Continue reading

Protecting migrant workers in the Gulf: don’t build back better over a poor foundation

By Vani Saraswathi, Editor-at-Large and Director of Projects, Migrant-Rights.Org

The Gulf Co-operation Council (GCC) states need to completely revamp past policies, and not merely attempt to bridge gaps or provide a salve to deep wounds.

Construction workers in Dubai, UAE. Photo: LongJon / Shutterstock

As of February 2020, millions of migrants –– primarily from South and Southeast Asia and increasingly from East African countries –– were holding up Gulf economies, working in sectors and for wages unappealing to the more affluent citizens. In countries with per capita GDP of US$62,000 or more, minimum wages ranged as low as US$200 per month.

Men were packed into portacabins and decrepit buildings, six to a room if lucky, hidden behind screens of dust and grime, away from the smart buildings they built and shiny glasses they cleaned. The women were trapped 24/7 in homes that are their workplaces, every movement monitored. It is accepted and normalised without question that these men and women will leave behind their families in the hopes of building a better future for themselves. That they may live all their productive life in a strange country, excluded from social security benefits and denied all rights of belonging, is seen as a small price to pay for the supposed fiscal benefits. The fact that the price is too steep is rarely discussed.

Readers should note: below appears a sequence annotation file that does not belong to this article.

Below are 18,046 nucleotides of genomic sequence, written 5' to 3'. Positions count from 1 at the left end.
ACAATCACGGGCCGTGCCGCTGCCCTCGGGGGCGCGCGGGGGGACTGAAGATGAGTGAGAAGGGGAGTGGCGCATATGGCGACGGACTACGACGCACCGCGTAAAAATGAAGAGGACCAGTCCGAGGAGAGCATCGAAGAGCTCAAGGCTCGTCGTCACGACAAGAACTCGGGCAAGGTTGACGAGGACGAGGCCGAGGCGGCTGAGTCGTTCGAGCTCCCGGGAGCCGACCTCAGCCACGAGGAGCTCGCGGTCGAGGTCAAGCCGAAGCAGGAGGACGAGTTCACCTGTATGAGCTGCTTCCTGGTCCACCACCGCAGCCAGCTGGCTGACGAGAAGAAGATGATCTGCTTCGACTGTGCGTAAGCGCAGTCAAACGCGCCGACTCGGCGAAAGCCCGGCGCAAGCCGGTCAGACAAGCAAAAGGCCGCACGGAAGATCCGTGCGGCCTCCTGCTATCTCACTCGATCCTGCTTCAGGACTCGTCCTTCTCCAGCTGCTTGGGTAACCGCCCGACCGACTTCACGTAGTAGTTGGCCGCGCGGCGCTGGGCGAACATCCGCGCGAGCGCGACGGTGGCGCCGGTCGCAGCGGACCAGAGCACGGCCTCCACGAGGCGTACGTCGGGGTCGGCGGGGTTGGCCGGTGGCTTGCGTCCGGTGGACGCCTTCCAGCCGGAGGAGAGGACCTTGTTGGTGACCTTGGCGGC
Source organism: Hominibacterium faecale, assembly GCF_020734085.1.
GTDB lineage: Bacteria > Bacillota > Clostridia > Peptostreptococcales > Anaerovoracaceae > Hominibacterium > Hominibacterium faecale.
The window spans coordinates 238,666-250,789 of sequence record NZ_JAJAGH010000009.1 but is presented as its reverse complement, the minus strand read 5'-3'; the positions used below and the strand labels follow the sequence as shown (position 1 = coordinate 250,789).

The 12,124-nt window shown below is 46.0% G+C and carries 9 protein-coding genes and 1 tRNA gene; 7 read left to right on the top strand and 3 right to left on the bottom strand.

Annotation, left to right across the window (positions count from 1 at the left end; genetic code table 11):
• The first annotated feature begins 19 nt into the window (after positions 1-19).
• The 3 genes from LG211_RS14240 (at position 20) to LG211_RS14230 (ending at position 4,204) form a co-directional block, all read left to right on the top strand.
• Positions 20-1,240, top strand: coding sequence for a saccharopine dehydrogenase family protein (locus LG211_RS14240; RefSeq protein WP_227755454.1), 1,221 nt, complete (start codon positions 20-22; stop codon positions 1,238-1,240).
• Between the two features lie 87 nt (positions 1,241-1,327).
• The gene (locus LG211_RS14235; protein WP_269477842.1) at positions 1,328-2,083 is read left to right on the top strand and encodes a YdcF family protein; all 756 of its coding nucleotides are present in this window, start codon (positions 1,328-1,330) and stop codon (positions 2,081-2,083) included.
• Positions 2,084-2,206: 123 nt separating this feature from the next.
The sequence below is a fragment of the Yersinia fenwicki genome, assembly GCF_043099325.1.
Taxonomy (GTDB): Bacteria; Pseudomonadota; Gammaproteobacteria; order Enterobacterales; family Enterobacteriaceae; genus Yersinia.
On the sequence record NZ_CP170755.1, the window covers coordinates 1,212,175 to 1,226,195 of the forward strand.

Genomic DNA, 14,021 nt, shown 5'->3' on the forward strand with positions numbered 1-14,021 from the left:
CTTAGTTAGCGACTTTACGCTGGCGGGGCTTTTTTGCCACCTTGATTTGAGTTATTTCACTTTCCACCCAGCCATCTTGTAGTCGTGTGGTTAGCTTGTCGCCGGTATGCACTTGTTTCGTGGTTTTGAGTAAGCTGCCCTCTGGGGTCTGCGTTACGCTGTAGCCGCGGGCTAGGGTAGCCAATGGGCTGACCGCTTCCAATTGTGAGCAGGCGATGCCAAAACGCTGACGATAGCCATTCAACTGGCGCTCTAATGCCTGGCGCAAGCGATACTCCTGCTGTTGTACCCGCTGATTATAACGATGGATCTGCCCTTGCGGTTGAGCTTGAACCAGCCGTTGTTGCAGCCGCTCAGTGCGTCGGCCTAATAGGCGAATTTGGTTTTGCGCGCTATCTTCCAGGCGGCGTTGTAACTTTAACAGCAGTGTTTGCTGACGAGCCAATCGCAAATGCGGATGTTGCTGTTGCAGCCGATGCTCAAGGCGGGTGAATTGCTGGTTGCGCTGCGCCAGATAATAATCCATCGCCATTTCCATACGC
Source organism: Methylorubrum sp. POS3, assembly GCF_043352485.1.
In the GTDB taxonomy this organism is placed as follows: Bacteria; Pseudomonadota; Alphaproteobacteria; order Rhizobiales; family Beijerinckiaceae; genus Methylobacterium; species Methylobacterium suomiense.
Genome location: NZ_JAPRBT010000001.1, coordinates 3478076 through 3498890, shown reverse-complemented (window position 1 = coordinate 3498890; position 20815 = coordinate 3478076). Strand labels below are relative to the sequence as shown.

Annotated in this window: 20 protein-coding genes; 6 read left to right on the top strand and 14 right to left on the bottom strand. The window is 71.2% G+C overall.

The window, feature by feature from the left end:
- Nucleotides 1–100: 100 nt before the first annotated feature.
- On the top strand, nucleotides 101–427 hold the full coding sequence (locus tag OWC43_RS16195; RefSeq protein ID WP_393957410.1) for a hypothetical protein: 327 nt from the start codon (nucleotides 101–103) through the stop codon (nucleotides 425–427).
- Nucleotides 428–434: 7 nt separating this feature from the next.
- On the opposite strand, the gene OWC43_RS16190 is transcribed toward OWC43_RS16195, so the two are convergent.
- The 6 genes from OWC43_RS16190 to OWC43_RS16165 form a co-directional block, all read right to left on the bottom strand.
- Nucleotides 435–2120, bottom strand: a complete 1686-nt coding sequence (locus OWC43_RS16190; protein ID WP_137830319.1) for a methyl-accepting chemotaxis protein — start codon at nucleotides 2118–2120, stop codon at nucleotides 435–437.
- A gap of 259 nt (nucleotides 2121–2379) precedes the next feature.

Continue reading

Inequalities and international migration: securing benefits for all post COVID-19

By Jason Gagnon, Development economist, OECD Development Centre

Jaipur, Rajasthan, India, May 2020. Indian migrant laborers leaving the the city due to lockdown. Photo: Mukesh Kumar Jwala / Shutterstock

Lire ce blog en français

The COVID-19 pandemic has turned international migration on its head. According to the United Nations, there were 272 million international migrants in the world in 2019, reflecting a steady rise over the years, reaching 3.5% of the global population. However, since the start of the crisis, migration has decreased significantly. Due to restrictions, admission of foreigners to OECD countries has fallen by 46%. In the Gulf Co-operation Council countries, and many other parts of the world, the trends point in the same direction. The general fall in migration flows is likely to continue in 2021.

There have been countless takes on the disproportionate impacts of the COVID-19 crisis on migrants. The pandemic has also exposed the extent to which many countries heavily rely on migrants as core cogs in their economic engines, their food security and in filling skills gaps. Not to mention the intangible cultural goods that societies benefit from in all parts of society, through food, festivals and art. But how will COVID-19 impact the future of international migration?